Wednesday 12 May 2021
News ID: 83060
Publish Date: 21 September 2020 - 21:48

Today is Tuesday; 1st of the Iranian month of Mehr 1399 solar hijri; corresponding to 4th of the Islamic month of Safar 1442 lunar hijri; and September 22, 2020, of the Christian Gregorian Calendar.
809 solar years ago, on this day in 1211 AD, the famous biographer of Kurdish origin, Shams od-Din Abu’l-Abbas Ahmad Ibn Mohammad Ibn Khallikan was born in Arbil in northeastern Iraq. His most renowned work is the biographical dictionary entitled "Wafayaat al-Ayaan wa-Anba Abna az-Zamaan” (Deaths of Eminent Men and Accounts of the Sons of the Epoch), which took eighteen years to complete.
500 solar years ago, on this day in 1520 AD, the Ottoman sultan, Selim I, died at the age of 55 after a reign of 8 years, some 3 years after seizing Syria and Egypt from the Mamluk rulers and declaring himself caliph, although he had no right or legitimacy even from the Sunni point of view.
481 solar years ago, on this day in 1539 AD, the founder of the Sikh religion, Guru Nanak, passed away at the age of 70 in Kartarpur in what is now Pakistan’s Punjab province. Born in what is now Nankana Sahib near Lahore in Pakistan, on growing up he became disillusioned by the weird practices of the Hindus such as idol-worship, the divisive caste system, etc. He travelled widely, as far as Baghdad and holy Mecca, and as is clear from his teachings, he became profoundly impressed by the egalitarian principles of the divine message of Islam. He thus taught that God is One, is Omnipotent, Omnipresent, without shape and form, not bound by time, and cannot be perceived by the physical eye of creatures. According to him the Sikhs should have control over their internal vices and adhere to the virtues clarified in their religious book, the Guru Granth Sahib. Among prohibitions in Sikhism are idol-worship and superstition, ban on consumption of all sorts of intoxicants (alcohol, drugs, and even tobacco), abstention from adultery and extra marital relations, and refraining from cutting hair. The Sikh population is estimated to be 30 million worldwide, with the majority of them living in India, especially in Punjab State.   
318 solar years ago, on this day in 1702 AD, Ottoman Grand Vizier, Koprulu Hussein Pasha, passed away at the age of 58 after five years as prime minister.
229 solar years ago, on this day in 1791 AD, British physicist, Michael Faraday, was born near London.
192 solar years ago, on this day in 1828 AD, Shaka Zulu, the founder of the Zulu Kingdom in present day South Africa, was killed by his two step brothers after a reign of 13 years. One of his brothers who succeeded him fought the Dutch invaders, known as Boers, from 1830 to 1839. In 1880, the new colonial power, Britain, occupied the Zulu kingdom and divided it into several parts. Zulus are currently considered a powerful minority in South Africa and are represented by the Inkatha Freedom Party.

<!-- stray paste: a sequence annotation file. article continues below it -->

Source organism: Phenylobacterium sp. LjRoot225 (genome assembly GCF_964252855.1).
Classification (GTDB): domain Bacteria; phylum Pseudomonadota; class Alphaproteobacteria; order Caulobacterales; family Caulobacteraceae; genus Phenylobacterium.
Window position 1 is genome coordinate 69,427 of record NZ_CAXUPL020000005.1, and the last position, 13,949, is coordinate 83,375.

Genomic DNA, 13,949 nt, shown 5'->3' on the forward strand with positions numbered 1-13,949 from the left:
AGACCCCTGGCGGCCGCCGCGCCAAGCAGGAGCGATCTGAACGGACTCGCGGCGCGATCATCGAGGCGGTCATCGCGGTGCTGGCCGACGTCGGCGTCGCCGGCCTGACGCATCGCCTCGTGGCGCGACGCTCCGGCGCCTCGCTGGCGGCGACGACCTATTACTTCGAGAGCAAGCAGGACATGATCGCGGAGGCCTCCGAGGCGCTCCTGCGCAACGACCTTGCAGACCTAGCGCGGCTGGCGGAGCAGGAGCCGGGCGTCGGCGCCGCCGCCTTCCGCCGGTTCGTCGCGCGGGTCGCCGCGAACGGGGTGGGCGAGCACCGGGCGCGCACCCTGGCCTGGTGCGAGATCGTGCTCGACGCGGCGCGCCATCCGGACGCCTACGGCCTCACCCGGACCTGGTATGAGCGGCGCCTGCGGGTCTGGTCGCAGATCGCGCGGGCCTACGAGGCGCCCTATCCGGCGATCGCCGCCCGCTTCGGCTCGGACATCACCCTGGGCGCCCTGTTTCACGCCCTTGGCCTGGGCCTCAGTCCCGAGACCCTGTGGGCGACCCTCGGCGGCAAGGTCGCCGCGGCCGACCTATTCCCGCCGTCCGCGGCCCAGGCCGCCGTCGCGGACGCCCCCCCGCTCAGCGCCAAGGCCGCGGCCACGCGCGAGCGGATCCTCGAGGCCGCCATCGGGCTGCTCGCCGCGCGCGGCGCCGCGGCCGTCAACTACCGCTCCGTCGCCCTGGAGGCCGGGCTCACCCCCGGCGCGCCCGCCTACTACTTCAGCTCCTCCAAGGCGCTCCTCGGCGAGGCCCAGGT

148 solar years ago, on this day in 1872 AD, Vladimir Dal, Russian lexicographer and linguist, died in Moscow at the age 71.
139 solar years ago, on this day in 1881 AD, Qajarid Iran was forced to officially recognize Russia’s annexation of the ancient Iranian land of Khwarezm in Central Asia through the Treaty of Akhal. Following Iran’s defeat in 1860, and with the increasing occupation of its territories in the southern Caucasus by Russia, and eastern Khorasan by Britain and the Afghans; Moscow stepped up its campaign to take full control of Central Asia. Forces led by Generals Mikhail Skobelev, Ivan Lazarev and Konstantin Kaufman led the campaign, while Iran was unable to react. The immobilized Naser od-Din Shah sent foreign secretary Mirza Sa’eed Khan Mo’tamen ol-Mulk to meet Ivan Zinoviev and sign the treaty, by virtue of which Iran would henceforth cease any claim to all parts of Transoxiana, setting the Atrak River as the new boundary. Three years later in 1884, the historical Iranian cities of Merv, Sarakhs, Ishqabad, and the surrounding areas were transferred to Russian control, and are now part of the modern republic of Turkmenistan. Khwarezm is a large oasis region on the River Oxus delta in West-Central Asia, bordered to the north by the Aral Sea, to the east the Qyzylkum Desert, to the south the Qarakum Desert and to the west the Ustyurt Plateau. Its famous capitals where Iranian scholars and scientists flourished were Kath, Gurganj and from the 16th century onwards Khiva. Today Khwarezm is divided among the republics of Turkmenistan, Uzbekistan, and Kazakhstan.